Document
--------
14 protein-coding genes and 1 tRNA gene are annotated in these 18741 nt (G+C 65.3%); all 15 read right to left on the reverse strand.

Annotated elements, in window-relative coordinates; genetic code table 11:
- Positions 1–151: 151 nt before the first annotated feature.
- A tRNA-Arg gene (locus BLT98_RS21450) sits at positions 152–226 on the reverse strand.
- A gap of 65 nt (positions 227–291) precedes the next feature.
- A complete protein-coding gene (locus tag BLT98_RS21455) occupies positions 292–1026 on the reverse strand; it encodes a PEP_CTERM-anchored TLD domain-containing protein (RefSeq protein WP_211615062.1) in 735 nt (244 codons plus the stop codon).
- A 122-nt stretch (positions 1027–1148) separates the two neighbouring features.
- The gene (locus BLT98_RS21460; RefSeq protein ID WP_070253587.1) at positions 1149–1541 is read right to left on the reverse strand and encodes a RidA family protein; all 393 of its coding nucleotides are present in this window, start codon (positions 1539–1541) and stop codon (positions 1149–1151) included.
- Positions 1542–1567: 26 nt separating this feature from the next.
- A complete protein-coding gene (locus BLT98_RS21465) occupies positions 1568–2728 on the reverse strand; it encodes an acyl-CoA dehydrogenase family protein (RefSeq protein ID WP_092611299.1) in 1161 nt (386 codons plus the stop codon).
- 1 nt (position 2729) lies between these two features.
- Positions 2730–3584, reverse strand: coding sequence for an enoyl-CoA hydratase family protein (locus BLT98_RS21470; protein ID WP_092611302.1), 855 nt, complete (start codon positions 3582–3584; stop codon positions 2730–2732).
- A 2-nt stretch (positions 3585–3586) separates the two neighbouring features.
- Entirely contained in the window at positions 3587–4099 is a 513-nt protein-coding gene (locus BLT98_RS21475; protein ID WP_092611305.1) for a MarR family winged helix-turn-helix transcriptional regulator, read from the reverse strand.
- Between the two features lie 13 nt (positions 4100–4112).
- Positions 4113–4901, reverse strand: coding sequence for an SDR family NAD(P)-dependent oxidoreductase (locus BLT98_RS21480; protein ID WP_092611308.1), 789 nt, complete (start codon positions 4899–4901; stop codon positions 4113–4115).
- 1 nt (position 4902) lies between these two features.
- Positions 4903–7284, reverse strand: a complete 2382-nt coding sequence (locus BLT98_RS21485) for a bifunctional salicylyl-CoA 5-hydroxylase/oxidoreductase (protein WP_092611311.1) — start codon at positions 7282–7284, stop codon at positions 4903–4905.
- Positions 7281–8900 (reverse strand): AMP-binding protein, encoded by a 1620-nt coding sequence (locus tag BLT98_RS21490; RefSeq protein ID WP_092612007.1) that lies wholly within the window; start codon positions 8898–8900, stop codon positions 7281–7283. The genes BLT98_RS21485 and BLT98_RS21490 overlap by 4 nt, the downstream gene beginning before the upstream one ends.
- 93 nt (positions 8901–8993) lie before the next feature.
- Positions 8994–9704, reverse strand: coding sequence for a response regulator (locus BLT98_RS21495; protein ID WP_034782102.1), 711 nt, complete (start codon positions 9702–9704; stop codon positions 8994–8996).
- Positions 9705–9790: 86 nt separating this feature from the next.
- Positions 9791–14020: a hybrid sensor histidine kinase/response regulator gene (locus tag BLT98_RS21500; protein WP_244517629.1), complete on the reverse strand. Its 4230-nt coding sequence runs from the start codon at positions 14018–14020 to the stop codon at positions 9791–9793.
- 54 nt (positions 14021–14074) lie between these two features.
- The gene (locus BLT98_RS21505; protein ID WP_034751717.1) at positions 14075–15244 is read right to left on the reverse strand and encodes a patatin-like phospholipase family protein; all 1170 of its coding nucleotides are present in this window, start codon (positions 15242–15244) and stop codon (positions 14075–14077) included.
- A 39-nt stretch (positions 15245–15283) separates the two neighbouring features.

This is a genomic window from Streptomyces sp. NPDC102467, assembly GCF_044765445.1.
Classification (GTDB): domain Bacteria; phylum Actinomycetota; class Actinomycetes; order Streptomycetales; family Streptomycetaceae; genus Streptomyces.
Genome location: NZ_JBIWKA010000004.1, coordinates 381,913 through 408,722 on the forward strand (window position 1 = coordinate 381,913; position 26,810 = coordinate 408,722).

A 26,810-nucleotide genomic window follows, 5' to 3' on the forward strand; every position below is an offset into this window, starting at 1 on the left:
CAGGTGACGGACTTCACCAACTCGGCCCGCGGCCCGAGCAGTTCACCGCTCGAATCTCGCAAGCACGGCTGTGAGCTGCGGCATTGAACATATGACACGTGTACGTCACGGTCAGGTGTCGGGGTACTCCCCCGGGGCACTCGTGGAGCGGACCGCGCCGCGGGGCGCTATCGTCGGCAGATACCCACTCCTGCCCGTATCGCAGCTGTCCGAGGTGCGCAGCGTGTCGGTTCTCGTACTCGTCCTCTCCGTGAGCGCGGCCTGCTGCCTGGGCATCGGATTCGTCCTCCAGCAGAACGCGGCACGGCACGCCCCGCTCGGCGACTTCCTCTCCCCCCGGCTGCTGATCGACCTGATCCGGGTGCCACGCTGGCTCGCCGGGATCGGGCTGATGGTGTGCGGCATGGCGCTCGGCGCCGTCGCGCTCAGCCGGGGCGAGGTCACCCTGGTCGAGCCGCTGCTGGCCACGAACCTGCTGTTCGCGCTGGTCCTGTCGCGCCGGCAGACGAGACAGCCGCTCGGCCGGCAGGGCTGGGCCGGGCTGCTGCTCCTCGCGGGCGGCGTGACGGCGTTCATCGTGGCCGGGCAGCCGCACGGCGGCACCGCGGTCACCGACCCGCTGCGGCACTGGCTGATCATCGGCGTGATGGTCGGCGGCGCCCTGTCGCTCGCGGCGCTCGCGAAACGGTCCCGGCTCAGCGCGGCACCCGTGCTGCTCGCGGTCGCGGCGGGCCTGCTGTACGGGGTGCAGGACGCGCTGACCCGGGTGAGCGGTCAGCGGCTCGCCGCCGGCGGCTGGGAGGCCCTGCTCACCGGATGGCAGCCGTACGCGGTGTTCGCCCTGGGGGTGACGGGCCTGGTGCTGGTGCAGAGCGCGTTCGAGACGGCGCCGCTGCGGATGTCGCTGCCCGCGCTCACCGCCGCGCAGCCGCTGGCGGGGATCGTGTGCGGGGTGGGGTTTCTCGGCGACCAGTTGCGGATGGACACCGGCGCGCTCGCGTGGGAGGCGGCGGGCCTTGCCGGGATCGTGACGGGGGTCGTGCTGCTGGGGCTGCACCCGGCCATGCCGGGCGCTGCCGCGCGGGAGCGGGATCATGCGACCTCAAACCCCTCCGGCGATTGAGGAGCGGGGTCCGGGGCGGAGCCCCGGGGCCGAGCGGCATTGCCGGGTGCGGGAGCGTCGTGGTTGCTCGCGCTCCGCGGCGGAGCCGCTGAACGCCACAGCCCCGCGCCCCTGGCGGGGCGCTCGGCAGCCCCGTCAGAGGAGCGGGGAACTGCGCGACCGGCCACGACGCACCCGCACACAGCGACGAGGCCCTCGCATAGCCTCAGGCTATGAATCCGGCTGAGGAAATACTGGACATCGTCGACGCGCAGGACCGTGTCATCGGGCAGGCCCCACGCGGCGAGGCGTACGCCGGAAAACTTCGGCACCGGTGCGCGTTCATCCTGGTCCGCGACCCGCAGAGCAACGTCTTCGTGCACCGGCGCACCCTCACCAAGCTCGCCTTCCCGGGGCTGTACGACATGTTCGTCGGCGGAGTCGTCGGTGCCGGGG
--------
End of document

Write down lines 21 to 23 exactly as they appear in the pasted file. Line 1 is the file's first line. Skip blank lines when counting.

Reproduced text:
- Positions 8994–9704, reverse strand: coding sequence for a response regulator (locus BLT98_RS21495; protein ID WP_034782102.1), 711 nt, complete (start codon positions 9702–9704; stop codon positions 8994–8996).
- Positions 9705–9790: 86 nt separating this feature from the next.
- Positions 9791–14020: a hybrid sensor histidine kinase/response regulator gene (locus tag BLT98_RS21500; protein WP_244517629.1), complete on the reverse strand. Its 4230-nt coding sequence runs from the start codon at positions 14018–14020 to the stop codon at positions 9791–9793.